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1974 Jensen Healey MKII (Green)

Heater Assembly Restoration

Page 1

So your Jensen Healey's probably not going to see a lot of winter driving, and you'll probably only ever use your heater as a safety valve from keeping the engine from overheating. But, like the windshield wiper assembly, if you are going to restore your vehicle, you might as well do all of it and do it right.

Fair warning before you start in on the assembly, there's a goodly number of soft parts within the heater assembly that are no longer available (NLA). Luckily enough, they are all pretty easy pieces to fabricate.

Watch the video!


In the photo above you can see the complete heater assembly. While we'll note some items about the parts outside of the Heater box & Blower motor, for the scope of this article the focus will be on the primary internals, and not the connections to the outputs (e.g. the vents in the Dash).

From left to right you see the in dash vents, the demister vents, the heater tubing, vent tubing, blower motor and heater box.

The first step in the process was to test out the blower motor. I took my homemade alligator test leads and hooked up the blower motor to the battery in my drivable Jensen Healey. You can see from the photo below that the blower motor works just fine.

Once you determine the status of the blower motor, it's time to get it on the bench for cleanup.

There is a small metal retaining circlip on the blower motor shaft. Pop/pry it off very carefully. You should then be able to pull off the fan. Because of the age of the unit it may take some oomph to get it off.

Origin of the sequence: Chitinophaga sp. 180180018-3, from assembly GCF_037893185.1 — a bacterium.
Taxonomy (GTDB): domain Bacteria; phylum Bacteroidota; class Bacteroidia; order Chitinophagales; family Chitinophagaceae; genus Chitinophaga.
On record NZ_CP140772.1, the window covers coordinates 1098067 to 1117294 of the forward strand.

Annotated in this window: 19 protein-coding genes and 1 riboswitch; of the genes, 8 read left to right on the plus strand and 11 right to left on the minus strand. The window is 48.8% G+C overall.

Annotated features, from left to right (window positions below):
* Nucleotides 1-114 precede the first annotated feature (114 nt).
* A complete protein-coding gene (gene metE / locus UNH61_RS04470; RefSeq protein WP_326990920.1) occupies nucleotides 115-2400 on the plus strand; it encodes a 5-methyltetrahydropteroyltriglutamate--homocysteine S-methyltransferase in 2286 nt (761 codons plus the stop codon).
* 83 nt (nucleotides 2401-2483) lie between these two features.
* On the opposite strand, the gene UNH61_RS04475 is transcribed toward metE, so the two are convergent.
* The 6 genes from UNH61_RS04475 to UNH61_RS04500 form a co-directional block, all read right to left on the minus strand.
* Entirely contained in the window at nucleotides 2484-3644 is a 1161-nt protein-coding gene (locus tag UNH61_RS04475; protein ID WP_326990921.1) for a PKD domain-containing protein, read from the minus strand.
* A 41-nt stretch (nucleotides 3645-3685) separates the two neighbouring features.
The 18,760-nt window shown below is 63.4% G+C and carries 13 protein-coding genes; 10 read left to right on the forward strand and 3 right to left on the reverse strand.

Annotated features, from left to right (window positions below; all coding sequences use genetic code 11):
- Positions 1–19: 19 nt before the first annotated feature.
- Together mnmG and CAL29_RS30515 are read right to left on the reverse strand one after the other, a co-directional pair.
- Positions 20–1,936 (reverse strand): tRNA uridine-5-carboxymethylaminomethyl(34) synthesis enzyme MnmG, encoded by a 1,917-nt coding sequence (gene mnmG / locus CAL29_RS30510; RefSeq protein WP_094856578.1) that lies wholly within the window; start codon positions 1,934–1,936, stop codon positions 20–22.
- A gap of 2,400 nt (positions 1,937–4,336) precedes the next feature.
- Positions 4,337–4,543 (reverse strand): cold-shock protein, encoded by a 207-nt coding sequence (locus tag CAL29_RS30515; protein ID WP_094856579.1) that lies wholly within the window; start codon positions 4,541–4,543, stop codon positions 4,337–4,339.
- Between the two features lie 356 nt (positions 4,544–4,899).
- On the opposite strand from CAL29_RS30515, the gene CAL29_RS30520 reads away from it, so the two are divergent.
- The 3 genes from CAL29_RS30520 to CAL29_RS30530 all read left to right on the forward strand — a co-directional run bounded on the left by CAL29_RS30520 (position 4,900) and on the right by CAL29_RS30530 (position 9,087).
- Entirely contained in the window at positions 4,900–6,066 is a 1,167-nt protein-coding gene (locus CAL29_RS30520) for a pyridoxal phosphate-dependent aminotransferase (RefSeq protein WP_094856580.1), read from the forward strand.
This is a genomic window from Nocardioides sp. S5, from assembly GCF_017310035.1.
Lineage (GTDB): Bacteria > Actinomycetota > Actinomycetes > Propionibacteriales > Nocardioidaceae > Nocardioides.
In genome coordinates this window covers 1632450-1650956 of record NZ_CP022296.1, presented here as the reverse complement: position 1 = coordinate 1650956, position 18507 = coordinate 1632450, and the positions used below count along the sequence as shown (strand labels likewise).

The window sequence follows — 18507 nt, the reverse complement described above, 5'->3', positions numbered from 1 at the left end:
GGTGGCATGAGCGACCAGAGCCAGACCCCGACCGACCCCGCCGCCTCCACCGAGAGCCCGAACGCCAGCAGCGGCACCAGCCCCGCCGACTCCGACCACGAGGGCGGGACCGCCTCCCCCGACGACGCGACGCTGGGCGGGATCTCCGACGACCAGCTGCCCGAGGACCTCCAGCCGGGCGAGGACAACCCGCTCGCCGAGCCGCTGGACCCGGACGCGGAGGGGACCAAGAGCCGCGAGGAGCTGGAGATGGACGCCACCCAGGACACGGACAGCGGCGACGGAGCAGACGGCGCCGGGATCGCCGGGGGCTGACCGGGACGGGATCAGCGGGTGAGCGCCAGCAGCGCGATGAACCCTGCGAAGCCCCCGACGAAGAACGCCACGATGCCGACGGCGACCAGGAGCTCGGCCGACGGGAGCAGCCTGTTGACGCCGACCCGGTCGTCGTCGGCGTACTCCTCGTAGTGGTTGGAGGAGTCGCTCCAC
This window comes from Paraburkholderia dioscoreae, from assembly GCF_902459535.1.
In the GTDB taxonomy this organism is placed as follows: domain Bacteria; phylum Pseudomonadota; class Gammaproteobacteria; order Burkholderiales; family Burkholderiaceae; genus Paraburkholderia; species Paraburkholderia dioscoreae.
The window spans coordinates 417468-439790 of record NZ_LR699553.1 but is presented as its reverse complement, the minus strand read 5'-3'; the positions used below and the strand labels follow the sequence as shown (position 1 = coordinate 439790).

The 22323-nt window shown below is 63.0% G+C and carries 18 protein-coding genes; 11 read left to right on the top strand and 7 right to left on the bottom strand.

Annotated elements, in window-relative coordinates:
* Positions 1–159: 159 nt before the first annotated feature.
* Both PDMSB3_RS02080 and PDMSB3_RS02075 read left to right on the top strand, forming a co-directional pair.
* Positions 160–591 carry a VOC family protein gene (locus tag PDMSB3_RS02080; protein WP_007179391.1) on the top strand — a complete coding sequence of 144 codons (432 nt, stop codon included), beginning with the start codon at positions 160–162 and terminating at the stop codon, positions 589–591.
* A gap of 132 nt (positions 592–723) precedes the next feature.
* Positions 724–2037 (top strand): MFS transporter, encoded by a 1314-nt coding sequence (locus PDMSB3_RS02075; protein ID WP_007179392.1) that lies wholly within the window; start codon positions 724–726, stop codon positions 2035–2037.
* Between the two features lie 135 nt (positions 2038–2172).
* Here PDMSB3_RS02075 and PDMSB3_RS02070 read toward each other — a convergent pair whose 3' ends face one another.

Once the fan is removed you can put it in the dishwasher to clean it off. You'll be surprised how much of the gunk this will remove. (Now some of you don't believe that I actually do this and that the better half lets me.... so here's proof!)

Now that we have accounted for the plastic fan, it's time to turn our attention to the motor and the "squirrel cage."

The motor is connected to the cage with three flathead screws. The screws are somewhat soft so clean out the slot as best you can (I zapped them with a small wire wheel on my dremel). There's a slight trick to removing the motor assembly once the screws are removed. There are two half circle cutouts in the "squirrel cage." You need to rotate and wiggle the motor out as the electrical wiring is on the "wrong side."

Now that we've got the two pieces apart, let's focus on the cage. There is a soft adhesive gasket on the cage. The one on mine was in pretty sorry shape so I opted to remove it. The one warning is that this gasket is NLA.

Once the gasket is removed we can clean up the part so it's all nice and shiny. I used a combination of my dremel with wire wheels and some soft steel wool.

Continued on Page 2

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Contents copyright 2008, 2009 - Jody F. Kerr

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